If you’re still reading this, congratulations! You have now read about the important parts of my trip… If not, I don’t blame you. That was much longer than I intended it to be.  My mom and Steve are also in Cape Town this week so sorry for the delays in photos/ blog posting etc.


Knysna Waterfront

Bloukrans Bridge
The Big Jump

Cinsta Beach

Tarantula the Size of My Face in the Bathroom

Bull Crossing the "Highway"

Coffee Bay Rainbow

Shellfish Harvester in Coffee Bay

Hike to Hole-In-The-Wall



Our Home 

Hungry Hungry Hippo

Elephants Crossing the Road in Front of Us

Hyenas on the Night Safari


Hey Mister

Map of our Route

Monday, March 14, 2011

We could be a truly compassionate country, where everyone was cared for, where no one went to bed hungry, where everyone mattered and KNEW they mattered. –Desmond Tutu

Desmond Tutu is the cutest little old man ever.  He giggles at his own jokes before anyone else, squeals from excitement when he has a new idea, and bounces around from his seat to the podium as if he were a sprite young boy.  We had the opportunity to be in the presence of this legendary individual twice this past week, on Wednesday during a speech at UWC, and on Friday in an intimate mass at St. George’s Cathedral in Cape Town.  His speech at UWC was his last as Chancellor of the university, and it was amazing to hear him discuss the events that took place during his 24 years with the university.  He discussed the major role that the school played in protesting apartheid, and the way the students and professors banded together to shut down the oppressive regime.  It was amazing how well he recalled the events as if they were yesterday, showing just how important they were to him in his life.  Here’s the link to the speech if you want to check it out.

We got to meet Tutu at an early morning mass on Friday.  I was expecting to walk into a packed cathedral, filled with hundreds of people, but instead we went to a side altar and sat in a square seating arrangement around a small altar.  There couldn’t have been more than 75 people there, and it was an amazing way to start the first week of Lent.  The Anglican mass was pretty similar to the Catholic masses I have attended, and when it was time to offer peace to one another, Tutu shook hands with each person individually, offering us peace.  He also gave communion to every person, and took a picture with our group after mass.  Seeing this Nobel Peace Prize laureate twice in two days was a completely surreal experience.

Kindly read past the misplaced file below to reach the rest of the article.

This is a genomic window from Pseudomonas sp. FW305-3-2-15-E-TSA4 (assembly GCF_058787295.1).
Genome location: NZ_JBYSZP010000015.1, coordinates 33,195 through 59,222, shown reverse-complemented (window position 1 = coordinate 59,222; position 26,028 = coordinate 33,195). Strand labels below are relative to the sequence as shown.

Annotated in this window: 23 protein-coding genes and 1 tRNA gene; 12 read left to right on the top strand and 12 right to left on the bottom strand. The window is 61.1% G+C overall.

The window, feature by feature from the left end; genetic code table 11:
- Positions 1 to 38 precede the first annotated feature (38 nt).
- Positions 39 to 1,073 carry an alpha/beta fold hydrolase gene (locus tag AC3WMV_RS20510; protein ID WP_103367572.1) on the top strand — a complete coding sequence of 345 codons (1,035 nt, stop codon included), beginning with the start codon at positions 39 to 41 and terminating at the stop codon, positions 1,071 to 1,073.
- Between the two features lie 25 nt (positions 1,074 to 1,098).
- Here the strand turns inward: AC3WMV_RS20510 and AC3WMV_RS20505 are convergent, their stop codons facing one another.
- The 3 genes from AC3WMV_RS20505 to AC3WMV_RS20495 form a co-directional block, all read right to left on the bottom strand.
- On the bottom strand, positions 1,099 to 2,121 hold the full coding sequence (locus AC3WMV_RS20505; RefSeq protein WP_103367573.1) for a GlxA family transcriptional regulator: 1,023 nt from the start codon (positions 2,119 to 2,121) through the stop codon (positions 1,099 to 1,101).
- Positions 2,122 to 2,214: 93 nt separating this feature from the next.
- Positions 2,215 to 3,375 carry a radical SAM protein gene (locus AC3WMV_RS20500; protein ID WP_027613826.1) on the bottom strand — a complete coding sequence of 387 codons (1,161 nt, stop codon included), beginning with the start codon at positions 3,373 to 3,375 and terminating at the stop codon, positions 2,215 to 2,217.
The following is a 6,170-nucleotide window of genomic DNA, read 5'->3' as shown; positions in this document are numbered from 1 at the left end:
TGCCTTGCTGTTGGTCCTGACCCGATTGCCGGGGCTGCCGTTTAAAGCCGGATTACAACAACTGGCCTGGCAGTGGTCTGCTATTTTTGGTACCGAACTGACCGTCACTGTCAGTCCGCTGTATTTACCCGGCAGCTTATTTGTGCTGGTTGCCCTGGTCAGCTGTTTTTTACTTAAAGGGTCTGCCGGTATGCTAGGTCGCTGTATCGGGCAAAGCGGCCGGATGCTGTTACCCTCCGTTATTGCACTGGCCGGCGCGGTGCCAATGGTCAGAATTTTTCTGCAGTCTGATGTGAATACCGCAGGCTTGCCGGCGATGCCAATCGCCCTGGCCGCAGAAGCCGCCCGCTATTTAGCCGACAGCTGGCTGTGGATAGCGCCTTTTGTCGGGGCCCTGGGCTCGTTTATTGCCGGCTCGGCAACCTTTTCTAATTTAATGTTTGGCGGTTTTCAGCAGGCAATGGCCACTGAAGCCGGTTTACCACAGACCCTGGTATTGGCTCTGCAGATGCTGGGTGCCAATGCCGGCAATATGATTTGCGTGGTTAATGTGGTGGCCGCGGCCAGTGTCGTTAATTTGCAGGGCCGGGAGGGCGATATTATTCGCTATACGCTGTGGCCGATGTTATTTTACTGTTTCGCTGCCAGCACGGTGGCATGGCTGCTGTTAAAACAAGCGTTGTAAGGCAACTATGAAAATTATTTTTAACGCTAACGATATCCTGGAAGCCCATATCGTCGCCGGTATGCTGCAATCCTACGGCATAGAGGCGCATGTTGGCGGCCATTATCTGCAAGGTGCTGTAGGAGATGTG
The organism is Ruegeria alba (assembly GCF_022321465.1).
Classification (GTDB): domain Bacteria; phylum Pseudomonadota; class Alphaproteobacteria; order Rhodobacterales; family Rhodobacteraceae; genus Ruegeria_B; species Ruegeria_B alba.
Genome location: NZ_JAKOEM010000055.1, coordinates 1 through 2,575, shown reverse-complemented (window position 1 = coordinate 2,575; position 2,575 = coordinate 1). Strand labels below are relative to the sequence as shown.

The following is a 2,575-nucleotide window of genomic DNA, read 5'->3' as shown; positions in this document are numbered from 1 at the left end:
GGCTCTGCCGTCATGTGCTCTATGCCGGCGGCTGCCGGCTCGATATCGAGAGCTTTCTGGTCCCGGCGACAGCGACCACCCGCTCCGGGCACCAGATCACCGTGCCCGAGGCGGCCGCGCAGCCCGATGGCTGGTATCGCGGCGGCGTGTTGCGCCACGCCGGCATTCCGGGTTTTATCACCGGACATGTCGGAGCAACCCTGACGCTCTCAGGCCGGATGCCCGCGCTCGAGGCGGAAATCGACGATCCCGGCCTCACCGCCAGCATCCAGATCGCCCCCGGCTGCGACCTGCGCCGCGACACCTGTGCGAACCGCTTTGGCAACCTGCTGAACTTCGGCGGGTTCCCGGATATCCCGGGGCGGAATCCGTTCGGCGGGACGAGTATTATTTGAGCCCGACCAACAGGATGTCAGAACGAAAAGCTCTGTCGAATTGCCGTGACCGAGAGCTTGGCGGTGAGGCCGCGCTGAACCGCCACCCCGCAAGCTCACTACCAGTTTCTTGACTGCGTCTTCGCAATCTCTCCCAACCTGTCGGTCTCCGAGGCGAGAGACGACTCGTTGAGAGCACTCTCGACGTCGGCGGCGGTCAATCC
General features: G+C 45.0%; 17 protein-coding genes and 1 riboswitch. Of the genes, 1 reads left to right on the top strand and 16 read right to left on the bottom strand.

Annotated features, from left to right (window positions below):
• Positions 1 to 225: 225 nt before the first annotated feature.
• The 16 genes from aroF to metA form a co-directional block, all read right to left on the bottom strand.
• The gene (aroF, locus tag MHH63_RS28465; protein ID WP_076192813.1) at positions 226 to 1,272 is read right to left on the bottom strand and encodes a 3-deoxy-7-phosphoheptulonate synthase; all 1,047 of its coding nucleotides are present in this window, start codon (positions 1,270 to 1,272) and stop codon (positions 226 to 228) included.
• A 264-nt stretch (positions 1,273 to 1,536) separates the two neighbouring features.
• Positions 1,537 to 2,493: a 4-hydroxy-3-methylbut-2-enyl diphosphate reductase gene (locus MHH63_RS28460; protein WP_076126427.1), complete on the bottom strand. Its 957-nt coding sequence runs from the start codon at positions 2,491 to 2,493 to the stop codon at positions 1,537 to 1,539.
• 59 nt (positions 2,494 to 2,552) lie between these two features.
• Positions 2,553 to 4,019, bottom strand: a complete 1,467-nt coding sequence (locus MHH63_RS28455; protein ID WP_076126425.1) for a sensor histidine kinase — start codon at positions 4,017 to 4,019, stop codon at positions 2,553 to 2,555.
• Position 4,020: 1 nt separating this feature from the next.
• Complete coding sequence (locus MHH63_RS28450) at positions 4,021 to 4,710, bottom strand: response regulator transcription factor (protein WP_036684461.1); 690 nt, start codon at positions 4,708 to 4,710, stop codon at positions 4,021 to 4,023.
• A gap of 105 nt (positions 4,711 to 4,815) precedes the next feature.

This week was also super exciting at my site.  While I was talking to Mrs. Ludidi on Tuesday, I asked her whether she had any programs or projects that she had ever wanted to do but wasn't able to do.  She told me she had always wanted to start a spelling bee at the school, and send the winners of the Zimasa spelling bee to the big Cape Town spelling bee.  We decided to work together to write up a formal proposal to give to the principal for our idea.  Mrs. Ludidi picked a date for the spelling bee- April 14th, a Thursday so that I could be there.  She also talked with the principal to arrange a big tent to be set up outside so that the parents and families of the students can attend.  The kids are all super excited- they have already started studying the material for it and I’m trying to incorporate the vocabulary into my English lesson plans.  I think I might be more excited for the spelling bee than the kids are…

This weekend was also really exciting for me.  We were supposed to go paragliding on Saturday, but it was cancelled due to the strong winds.  Instead, a group of us headed back to Kalk Bay, my favourite town, to do some more exploring.  We spent the afternoon walking around, making friends with little kids on the beach, watching the seals, and talking to an old fisherman named Joey who had some awesome stories to tell, some of which I imagine were a bit exaggerated.  He told us how they caught a great white while they were fishing offshore and they brought it back after hours of trying to get it in the boat.  When they arrived at the dock, they unloaded the shark, cut open its stomach and Joey laid down inside of it and they closed him up inside the shark guts.  Could totally be true, seeing that there are great whites everywhere, and that seal island (where most of shark week is filmed) is only a few miles away.  I have this feeling that his stories were a bit embellished… I guess fishermen are the same everywhere.  Anyway, Joey told us he would take us out on his boat one day to see seal island…we will see what happens.